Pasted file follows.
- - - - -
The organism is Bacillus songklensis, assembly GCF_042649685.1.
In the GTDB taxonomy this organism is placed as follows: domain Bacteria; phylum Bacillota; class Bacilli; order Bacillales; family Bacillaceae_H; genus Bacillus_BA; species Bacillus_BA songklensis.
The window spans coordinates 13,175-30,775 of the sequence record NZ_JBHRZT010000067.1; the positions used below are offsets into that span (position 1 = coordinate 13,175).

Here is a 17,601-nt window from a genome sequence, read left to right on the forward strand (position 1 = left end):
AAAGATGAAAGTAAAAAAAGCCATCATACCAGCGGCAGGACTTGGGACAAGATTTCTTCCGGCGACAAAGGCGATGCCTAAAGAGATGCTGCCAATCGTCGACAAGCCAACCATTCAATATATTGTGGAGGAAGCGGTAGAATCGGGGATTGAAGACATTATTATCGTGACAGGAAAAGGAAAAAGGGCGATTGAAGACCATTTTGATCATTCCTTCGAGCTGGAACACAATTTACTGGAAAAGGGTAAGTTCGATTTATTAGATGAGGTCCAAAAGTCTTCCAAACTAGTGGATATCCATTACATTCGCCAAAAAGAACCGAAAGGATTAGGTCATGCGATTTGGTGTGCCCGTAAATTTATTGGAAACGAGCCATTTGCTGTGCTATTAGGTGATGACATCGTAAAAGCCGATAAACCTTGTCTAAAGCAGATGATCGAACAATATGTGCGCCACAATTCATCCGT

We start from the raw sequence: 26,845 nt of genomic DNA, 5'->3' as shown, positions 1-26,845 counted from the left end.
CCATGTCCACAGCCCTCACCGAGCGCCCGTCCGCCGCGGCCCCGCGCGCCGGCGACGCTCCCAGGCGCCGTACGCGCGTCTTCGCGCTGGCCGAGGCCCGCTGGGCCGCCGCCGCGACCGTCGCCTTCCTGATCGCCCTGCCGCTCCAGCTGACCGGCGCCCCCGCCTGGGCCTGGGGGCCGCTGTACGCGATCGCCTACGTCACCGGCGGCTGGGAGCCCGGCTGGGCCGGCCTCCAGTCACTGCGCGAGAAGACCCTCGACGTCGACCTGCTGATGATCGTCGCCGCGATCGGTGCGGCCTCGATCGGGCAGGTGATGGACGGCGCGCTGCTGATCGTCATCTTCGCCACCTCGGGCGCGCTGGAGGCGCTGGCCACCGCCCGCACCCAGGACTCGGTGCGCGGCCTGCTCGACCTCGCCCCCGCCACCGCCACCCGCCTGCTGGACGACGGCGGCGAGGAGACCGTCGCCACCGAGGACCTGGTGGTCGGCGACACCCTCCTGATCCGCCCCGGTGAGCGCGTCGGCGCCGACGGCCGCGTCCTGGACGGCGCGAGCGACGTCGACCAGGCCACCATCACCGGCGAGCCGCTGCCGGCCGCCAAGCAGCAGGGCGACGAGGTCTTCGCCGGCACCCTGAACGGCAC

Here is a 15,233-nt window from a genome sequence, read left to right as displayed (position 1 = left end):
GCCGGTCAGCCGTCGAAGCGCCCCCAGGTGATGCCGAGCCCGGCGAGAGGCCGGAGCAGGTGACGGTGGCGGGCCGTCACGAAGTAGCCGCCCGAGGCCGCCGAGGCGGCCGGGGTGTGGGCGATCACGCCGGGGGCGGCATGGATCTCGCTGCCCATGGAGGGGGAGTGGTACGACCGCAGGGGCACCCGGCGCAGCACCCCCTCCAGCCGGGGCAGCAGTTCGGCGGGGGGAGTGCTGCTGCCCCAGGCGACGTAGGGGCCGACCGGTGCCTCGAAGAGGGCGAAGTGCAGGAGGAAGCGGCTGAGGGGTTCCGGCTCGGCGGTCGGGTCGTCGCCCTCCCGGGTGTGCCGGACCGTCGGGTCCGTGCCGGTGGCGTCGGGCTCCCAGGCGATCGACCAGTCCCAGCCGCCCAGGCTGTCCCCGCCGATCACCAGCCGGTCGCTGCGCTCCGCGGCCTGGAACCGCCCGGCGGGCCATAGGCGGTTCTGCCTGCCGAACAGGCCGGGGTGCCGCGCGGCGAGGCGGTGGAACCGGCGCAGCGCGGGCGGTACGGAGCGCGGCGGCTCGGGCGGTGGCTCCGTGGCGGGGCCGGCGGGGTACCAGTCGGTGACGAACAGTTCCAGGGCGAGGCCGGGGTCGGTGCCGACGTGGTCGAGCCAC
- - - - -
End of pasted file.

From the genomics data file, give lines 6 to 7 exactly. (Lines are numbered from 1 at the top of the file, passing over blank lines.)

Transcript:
We start from the raw sequence: 26,845 nt of genomic DNA, 5'->3' as shown, positions 1-26,845 counted from the left end.
CCATGTCCACAGCCCTCACCGAGCGCCCGTCCGCCGCGGCCCCGCGCGCCGGCGACGCTCCCAGGCGCCGTACGCGCGTCTTCGCGCTGGCCGAGGCCCGCTGGGCCGCCGCCGCGACCGTCGCCTTCCTGATCGCCCTGCCGCTCCAGCTGACCGGCGCCCCCGCCTGGGCCTGGGGGCCGCTGTACGCGATCGCCTACGTCACCGGCGGCTGGGAGCCCGGCTGGGCCGGCCTCCAGTCACTGCGCGAGAAGACCCTCGACGTCGACCTGCTGATGATCGTCGCCGCGATCGGTGCGGCCTCGATCGGGCAGGTGATGGACGGCGCGCTGCTGATCGTCATCTTCGCCACCTCGGGCGCGCTGGAGGCGCTGGCCACCGCCCGCACCCAGGACTCGGTGCGCGGCCTGCTCGACCTCGCCCCCGCCACCGCCACCCGCCTGCTGGACGACGGCGGCGAGGAGACCGTCGCCACCGAGGACCTGGTGGTCGGCGACACCCTCCTGATCCGCCCCGGTGAGCGCGTCGGCGCCGACGGCCGCGTCCTGGACGGCGCGAGCGACGTCGACCAGGCCACCATCACCGGCGAGCCGCTGCCGGCCGCCAAGCAGCAGGGCGACGAGGTCTTCGCCGGCACCCTGAACGGCAC